Data Collection

Implementing new road safety measures requires fundamental information about the problems that need to be solved. The two main sources of statistics and knowledge about road deaths in Sweden is in-depth studies and STRADA.

The Swedish Transport Administration's In-depth Studies of Fatal Accidents

The Swedish Transport Administration is conducting in-depth studies on all fatal accidents that occur on the roads. The knowledge from the in-depth studies is used as basic input for raising the level of road safety.

The work on in-depth studies of accidents started in 1997. In-depth studies offer an insight into why the accident was so serious that someone was killed. An important starting point for the in-depth studies is to map-out the series of events that resulted in the fatal injuries. How could the accident have been prevented?

The purpose of in-depth studies is to obtain as clear an understanding as possible of what happened before, during and after the accident occurred. All information is compiled and analysed by experts at Swedish Transport Administration, skilled in vehicle mechanics, road design, traffic engineering and behavioural science. Investigators could also call on experts from the health services, police, emergency services and local authorities. The Swedish Transport Administration and other authorities and organisations use the knowledge from the studies for raising the level of road safety.

In-depth studies often lead to immediate changes to improve the road environment. Guard rails are erected near dangerous roadside areas. Forest areas are cleared on roads with poor visibility. Rocks and trees near roads are removed. Median guardrails are erected. Road signs that impair visibility are moved. Speed limits are reduced at junctions.

One important result of the in-depth studies has been the documentation of the effects of alcohol and drugs. Previously, there had only been suspicions that many drivers were under the influence of alcohol or drugs. The in-depth studies provided concrete evidence that about a quarter of drivers involved in accidents are under the influence of drugs or alcohol. This has led to an increase in efforts to stop drunk driving and to encourage the use of alcohol ignition interlocks. The in-depth studies have also increased awareness of the protection offered by seat belts and other safety equipment in vehicles.

Swedish Traffic Accident Data Acquisition (STRADA)

Since 2016, all emergency hospitals report data on persons who have sought care for an injury in a road traffic environment. STRADA is a national information system containing data on traffic accidents and injuries occurring in the Swedish road transport system. The information comes from the police and the medical care services.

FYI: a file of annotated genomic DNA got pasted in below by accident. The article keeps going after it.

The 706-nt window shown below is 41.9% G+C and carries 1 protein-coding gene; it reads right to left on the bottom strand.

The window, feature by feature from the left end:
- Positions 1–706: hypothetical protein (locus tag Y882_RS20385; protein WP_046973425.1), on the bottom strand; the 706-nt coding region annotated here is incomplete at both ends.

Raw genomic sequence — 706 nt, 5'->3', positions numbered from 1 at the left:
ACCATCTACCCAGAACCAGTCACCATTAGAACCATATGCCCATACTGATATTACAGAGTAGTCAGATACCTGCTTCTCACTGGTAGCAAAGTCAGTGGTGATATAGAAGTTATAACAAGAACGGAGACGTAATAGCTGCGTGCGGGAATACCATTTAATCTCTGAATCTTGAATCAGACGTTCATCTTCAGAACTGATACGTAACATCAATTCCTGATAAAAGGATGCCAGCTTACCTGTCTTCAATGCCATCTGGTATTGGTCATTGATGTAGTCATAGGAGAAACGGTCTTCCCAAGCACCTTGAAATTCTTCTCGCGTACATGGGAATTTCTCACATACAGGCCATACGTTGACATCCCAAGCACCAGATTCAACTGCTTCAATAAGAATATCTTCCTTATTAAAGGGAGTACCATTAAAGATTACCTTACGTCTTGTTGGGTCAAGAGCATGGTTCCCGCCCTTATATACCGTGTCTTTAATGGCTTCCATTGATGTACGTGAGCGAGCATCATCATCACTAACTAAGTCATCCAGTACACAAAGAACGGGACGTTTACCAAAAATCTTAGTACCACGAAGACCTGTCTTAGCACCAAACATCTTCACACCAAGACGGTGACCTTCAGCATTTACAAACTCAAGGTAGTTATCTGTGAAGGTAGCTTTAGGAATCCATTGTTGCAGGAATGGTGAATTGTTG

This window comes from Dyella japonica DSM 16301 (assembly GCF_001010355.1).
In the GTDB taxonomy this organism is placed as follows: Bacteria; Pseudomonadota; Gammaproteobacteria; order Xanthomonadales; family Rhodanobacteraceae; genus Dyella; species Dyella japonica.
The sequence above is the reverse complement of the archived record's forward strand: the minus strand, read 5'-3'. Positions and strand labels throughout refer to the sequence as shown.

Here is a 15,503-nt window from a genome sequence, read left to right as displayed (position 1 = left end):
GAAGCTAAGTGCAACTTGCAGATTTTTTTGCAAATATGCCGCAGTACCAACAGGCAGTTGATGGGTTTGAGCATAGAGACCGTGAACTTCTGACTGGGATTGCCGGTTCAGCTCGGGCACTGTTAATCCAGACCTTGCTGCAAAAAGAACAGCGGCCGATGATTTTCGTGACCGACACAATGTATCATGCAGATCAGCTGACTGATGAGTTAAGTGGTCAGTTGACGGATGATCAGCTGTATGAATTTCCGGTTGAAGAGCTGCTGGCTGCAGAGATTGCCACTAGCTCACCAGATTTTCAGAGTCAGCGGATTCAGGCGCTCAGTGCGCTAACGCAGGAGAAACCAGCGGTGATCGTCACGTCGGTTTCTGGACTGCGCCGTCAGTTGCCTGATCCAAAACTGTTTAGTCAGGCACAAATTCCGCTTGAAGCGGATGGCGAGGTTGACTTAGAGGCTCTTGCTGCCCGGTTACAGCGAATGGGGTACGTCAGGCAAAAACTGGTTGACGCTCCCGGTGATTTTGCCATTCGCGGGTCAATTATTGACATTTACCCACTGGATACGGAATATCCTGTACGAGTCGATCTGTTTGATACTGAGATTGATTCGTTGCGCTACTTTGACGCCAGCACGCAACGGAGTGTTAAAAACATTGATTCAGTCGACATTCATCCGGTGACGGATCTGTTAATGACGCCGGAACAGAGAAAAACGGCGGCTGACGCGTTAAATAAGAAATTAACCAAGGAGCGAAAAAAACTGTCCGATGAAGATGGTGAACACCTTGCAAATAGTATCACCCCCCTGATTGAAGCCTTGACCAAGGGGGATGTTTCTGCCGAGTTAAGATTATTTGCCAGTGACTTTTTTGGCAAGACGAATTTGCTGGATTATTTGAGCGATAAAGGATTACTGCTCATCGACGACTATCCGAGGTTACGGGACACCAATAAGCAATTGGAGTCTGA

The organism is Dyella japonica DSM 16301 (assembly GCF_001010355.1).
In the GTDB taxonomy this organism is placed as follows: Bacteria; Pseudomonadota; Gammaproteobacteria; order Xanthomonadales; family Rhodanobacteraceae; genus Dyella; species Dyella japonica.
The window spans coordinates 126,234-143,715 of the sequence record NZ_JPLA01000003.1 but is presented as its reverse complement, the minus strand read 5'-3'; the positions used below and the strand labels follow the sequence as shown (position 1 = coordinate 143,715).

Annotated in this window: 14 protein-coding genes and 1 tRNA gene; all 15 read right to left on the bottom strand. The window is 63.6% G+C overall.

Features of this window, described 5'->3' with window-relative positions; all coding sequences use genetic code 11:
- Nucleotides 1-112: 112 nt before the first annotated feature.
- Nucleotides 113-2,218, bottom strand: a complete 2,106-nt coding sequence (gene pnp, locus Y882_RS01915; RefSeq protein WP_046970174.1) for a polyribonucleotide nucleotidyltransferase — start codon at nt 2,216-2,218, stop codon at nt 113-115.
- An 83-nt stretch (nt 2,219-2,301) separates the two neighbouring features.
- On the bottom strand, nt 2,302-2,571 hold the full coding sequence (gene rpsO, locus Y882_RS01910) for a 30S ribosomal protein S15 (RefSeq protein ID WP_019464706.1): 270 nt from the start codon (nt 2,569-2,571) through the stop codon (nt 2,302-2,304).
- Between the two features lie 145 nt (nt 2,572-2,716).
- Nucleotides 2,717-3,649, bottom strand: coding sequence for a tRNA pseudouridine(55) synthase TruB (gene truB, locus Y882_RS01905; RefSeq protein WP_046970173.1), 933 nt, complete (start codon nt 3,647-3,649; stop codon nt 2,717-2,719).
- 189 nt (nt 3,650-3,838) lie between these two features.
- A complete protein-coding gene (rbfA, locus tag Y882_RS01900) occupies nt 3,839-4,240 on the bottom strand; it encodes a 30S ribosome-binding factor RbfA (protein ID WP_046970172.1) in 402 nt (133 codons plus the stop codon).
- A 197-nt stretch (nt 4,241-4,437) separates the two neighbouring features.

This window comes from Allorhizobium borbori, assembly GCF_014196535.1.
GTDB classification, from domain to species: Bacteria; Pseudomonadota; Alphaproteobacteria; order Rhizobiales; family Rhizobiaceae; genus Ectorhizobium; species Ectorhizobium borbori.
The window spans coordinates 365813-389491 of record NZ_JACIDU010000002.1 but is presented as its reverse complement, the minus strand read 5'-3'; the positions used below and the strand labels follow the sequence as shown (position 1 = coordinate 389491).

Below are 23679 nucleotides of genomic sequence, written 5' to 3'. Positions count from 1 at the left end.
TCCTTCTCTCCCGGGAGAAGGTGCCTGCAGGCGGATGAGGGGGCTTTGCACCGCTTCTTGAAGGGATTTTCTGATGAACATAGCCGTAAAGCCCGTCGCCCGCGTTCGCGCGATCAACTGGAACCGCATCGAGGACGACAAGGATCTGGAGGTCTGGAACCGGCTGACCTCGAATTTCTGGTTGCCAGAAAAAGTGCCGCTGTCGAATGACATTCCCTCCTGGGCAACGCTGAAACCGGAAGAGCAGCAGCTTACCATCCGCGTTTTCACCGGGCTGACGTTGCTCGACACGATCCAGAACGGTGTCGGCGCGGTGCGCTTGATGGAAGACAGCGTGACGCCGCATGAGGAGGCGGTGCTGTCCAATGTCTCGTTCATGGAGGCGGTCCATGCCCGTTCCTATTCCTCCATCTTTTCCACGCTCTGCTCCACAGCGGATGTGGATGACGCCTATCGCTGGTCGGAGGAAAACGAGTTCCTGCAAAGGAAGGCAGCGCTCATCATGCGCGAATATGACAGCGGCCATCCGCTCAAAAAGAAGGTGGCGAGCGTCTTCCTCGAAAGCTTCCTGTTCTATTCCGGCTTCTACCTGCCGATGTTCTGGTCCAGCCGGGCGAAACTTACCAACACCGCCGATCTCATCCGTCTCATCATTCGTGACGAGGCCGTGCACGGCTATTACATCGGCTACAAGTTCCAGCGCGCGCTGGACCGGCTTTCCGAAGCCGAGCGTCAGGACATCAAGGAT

With the help of web applications reports the following is reported:

  • through the police all traffic accidents involving personal injury and this reporting has been nationwide in Strada since 2003.
  • all Swedish emergency hospitals information on persons who have sought care for an injury in the road traffic environment and hospital reporting has been nationwide since 2016.

There is also a web application for retrieving reported data, Strada socket web. You can read how to access it here: STRADA (information in swedish only).

Accident Statistics

The Swedish Transport Agency is responsible for collecting and providing statistics on road traffic accidents with personal injury. The statistics are based on data reported by two sources, the police and emergency hospitals in Sweden. The information is stored in the Swedish Transport Agency's accident and injury database Strada.
The Swedish road safety work is based on the Zero Vision and stage goals on the way there. The current road transport target aims to:

  • The number of fatalities must be halved between 2007 and 2020. This means a maximum of 220 fatalities in 2020. The target is measured by the police's reporting of fatalities as defined in the official statistics.
  • The number of seriously injured road traffic should be reduced by one quarter. This means a maximum of 4 100 prognosticated serious injuries based on emergency hospitals' reporting.

Both sources complement each other and make it possible to follow up the stage goals at national and regional level. Part of the total number of people killed or injured in road traffic accidents in Sweden is reported from both sources and part from each source and some do not come to the police or emergency hospital's knowledge (dropout). Of the police reports, a subset of data constitutes official statistics.